Tuesday, 11 August 2015
No.227 : When Time Ran Out…
When Time Ran Out at the IMDb
If you thought spoof disaster movies started with ‘Airplane’ you should check out this turkey that predated it by a few weeks in 1980. It is laughably bad and all the more so for having some Hollywood heavyweights playing it straight. It’s from disaster maker and cookie cutter extraordinaire Irwin Allen and you could play bingo with it, checking off clichés as the film plods along.
Paul Newman stars as an oil driller. For some reasons he’s doing this on a volcanic island next to a luxury hotel. Not even that, he’s actually drilling for oil in the volcano’s ‘dormant’ crater. Can you guess what goes wrong kids?
Before be get to the lamentable action we are first introduced to the cavalcade of stars who are wheeled in with their improbable back stories. The best is Burgess Meredith who is a renowned, but retired, tight rope walker. What a waste of time telling us that, there's no way will that be relevant! We also meet a slightly haggard Jacqueline Bisset and a bored Barbara Carrera, both of whom are after Paul Newman’s affections. You also get William Holden as the gruff hotel owner and some guy as his hot headed son - I can only assume Richard Chamberlain was engaged elsewhere. Other luminaries include Red Buttons, Mr Miyagi off ‘The Karate Kid’, who was unintelligible, and Ernest Borgnine who plays ‘Tom Conti’ he was rubbish ; didn’t mention ‘Rummikub’ once!
The action gets under way when the drillers hit oil two minutes after Paul Newman arrives. They are understandably happy but this soon dissipates when Paul tells them all to pack up. He’s worried the oil strike may reactivate the dormant volcano. Why he didn’t think of this before they set up all the drills wasn’t explored. Anyway, his greedy men, who have families to feed, insist on keeping the well open and Paul reluctantly agrees. Huge mistake!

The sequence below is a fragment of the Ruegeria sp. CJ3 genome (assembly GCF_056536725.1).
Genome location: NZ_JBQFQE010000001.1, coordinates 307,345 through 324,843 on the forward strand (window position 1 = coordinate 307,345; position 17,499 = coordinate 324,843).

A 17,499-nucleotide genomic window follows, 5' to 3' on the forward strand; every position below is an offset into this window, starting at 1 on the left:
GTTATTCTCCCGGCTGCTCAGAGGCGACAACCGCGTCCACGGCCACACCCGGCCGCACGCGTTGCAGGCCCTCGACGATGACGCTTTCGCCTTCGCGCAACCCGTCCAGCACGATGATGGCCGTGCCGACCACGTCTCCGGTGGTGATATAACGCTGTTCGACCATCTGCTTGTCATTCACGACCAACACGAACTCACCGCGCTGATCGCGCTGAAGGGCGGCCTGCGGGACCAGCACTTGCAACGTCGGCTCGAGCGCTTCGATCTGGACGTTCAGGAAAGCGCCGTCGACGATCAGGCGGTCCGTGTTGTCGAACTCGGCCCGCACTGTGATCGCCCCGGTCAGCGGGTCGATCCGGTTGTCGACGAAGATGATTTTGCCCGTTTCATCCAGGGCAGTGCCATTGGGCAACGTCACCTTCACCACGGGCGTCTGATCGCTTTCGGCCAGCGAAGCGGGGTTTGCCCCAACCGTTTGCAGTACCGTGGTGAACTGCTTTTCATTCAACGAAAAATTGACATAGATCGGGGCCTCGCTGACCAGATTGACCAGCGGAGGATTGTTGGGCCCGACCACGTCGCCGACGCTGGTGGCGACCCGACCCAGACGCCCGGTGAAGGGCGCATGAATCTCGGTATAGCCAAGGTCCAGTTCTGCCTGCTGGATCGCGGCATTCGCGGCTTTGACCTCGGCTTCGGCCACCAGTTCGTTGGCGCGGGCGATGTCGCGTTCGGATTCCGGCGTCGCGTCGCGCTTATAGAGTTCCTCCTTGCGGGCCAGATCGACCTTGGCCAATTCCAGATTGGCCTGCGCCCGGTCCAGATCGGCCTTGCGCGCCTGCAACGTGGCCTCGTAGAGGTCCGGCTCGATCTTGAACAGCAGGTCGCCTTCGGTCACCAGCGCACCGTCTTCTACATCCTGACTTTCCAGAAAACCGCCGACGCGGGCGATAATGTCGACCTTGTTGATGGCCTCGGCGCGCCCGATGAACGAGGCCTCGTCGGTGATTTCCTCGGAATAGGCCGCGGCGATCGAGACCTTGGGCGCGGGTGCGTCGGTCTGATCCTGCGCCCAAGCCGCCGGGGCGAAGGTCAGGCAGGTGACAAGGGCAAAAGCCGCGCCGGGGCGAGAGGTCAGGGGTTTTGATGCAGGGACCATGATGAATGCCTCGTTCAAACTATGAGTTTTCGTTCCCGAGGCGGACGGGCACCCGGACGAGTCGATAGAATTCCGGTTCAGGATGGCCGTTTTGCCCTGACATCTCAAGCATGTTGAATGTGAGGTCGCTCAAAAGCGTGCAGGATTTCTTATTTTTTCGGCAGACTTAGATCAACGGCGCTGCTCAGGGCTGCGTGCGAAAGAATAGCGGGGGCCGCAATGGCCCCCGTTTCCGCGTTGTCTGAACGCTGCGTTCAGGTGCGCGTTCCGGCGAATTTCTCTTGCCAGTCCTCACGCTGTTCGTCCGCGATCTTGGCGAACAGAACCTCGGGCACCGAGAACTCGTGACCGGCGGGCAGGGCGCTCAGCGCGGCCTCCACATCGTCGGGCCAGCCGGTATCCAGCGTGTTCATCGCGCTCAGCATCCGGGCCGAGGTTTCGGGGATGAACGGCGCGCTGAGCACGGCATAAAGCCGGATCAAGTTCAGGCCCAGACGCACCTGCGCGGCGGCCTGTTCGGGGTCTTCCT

With indecent haste the volcano goes nuclear and sets off special effects of literary pathetic proportions. There is a massive tsunami which involves some extras getting a bucket of water thrown over them and an earthquake that puts a medium sized gash in the road. Of course this is a disaster movie so that vital staple, panicky idiots, hove into view and storm the helicopter in a laugh a moment scene that eventually sees a poor model give up its life.
This volcano has attitude though and soon it is raining fireballs down on the hotel - not much of a neighbour but what a critic! It has good aim though and gets a direct hit on Tom Conti, sorry Borgnine. He spends the rest of the film swathed in bandages so he may have sneaked off set early, having bribed someone to take his place.
With chaos all around Newman takes charge. He tells the folk in the fancy hotel that they’ll need to move but gets shouted down due to his lack of success in keeping his oil workers safe - which is fair enough really. Newman manages to get a few of the principals to go with him on a perilous mission to cross the island to safety via a large and unconvincing studio set. Safety beckons just over a rickety bridge but who will survive? And when it is down to a single beam will all hope be lost or does anyone have a special talent that may come in handy? Especially if there is a finely crafted and balanced pole nearby…
This film was so relentlessly rubbish that I actually quite enjoyed it. It was so by the numbers the must have crossed out ‘boat’ and ‘building’ on their one script and stuck in ‘volcano’ instead. Why the hotel guests never went with the ‘A’ list star beggared belief. That said their final fate was worth the admission price alone!
Newman looked embarrassed throughout and did nothing to get us involved with his character. He was a reckless love cheat and a poor negotiator and to top it all was wearing large Cuban heels. The rest of the cast were as bad with pass marks being awarded to no one apart from the hotel guests who bravely tried to leave the film in the helicopter.
The special effects were dreadful with a science fair volcano occasionally spouting some smoke the height of the pyrotechnics. They did invest a lot in the bridge which served in the interminable finale. For some reason the thick planks kept snapping despite no sign of fire of singeing on them - must be those dramatic licence planks we’ve all heard about. It was however a highlight when the tight rope walker stepped up, but only after a few bit parts took a dive into the lava below.
I hadn’t heard of this film until it turned up in one of my ‘W’ trawls and rightfully so - it was poorly made, had terrible acting and was only a couple of gags short of beating ‘Airplane!’ to the punch.
Best Bit - If only I could find a pole - Oh here’s one!